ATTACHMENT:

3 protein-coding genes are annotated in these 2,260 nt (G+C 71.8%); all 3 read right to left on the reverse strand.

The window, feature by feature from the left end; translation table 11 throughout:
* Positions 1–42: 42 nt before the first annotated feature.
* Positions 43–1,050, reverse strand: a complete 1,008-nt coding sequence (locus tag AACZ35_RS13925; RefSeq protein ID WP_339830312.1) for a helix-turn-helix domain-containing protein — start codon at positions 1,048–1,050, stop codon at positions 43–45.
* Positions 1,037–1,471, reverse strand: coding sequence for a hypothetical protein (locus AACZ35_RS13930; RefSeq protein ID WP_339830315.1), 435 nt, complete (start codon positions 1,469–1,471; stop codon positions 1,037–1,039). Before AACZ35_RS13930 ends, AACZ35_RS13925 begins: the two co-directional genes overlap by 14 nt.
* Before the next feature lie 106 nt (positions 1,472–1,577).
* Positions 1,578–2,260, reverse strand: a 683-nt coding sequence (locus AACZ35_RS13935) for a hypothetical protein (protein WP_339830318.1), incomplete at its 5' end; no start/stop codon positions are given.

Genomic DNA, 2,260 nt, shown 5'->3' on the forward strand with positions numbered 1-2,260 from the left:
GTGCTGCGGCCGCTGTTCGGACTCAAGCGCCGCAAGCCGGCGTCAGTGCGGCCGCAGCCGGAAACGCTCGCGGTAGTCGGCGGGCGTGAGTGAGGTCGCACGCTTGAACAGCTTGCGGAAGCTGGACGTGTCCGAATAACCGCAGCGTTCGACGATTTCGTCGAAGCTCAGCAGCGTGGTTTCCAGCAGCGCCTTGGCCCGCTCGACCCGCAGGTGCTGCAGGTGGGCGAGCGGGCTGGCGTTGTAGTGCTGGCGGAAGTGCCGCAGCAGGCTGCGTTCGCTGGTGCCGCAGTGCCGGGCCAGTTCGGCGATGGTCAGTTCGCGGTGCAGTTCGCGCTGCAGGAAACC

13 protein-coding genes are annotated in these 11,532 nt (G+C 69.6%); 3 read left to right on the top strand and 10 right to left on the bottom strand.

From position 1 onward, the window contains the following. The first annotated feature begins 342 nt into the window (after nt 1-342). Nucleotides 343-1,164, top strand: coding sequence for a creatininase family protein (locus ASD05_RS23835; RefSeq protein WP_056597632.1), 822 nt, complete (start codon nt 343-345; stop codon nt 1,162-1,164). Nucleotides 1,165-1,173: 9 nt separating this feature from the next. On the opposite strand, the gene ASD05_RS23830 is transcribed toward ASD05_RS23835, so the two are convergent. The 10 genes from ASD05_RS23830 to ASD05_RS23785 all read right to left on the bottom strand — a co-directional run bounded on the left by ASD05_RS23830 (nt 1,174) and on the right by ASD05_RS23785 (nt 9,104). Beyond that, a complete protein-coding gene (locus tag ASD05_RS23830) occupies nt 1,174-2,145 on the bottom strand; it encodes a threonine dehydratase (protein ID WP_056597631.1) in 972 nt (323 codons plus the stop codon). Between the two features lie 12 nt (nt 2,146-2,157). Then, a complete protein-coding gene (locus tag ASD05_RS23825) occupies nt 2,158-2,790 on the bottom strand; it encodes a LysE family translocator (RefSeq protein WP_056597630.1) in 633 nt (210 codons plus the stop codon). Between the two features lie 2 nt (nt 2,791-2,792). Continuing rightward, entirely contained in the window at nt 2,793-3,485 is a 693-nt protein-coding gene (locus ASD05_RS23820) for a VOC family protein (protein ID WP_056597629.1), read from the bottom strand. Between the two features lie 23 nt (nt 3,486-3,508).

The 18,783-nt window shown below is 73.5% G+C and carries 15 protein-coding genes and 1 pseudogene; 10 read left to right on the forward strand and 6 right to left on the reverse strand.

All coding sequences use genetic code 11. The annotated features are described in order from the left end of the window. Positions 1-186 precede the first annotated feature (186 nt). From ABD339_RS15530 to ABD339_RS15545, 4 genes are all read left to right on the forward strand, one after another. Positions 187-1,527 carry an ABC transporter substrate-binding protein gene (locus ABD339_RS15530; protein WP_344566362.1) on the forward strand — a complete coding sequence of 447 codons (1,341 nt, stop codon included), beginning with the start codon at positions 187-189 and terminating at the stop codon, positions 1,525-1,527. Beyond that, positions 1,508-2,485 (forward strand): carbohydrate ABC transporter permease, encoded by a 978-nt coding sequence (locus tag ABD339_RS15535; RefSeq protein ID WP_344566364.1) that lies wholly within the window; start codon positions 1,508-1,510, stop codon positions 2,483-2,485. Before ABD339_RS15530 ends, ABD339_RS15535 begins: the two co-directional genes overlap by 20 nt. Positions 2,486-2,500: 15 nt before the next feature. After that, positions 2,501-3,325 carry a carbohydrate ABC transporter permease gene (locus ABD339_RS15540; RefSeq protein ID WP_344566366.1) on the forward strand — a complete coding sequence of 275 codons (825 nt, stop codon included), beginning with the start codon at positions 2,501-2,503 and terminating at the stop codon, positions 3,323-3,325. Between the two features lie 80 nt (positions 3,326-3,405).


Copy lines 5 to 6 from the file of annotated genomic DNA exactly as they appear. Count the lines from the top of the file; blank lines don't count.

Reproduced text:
* Positions 1,037–1,471, reverse strand: coding sequence for a hypothetical protein (locus AACZ35_RS13930; RefSeq protein ID WP_339830315.1), 435 nt, complete (start codon positions 1,469–1,471; stop codon positions 1,037–1,039). Before AACZ35_RS13930 ends, AACZ35_RS13925 begins: the two co-directional genes overlap by 14 nt.
* Before the next feature lie 106 nt (positions 1,472–1,577).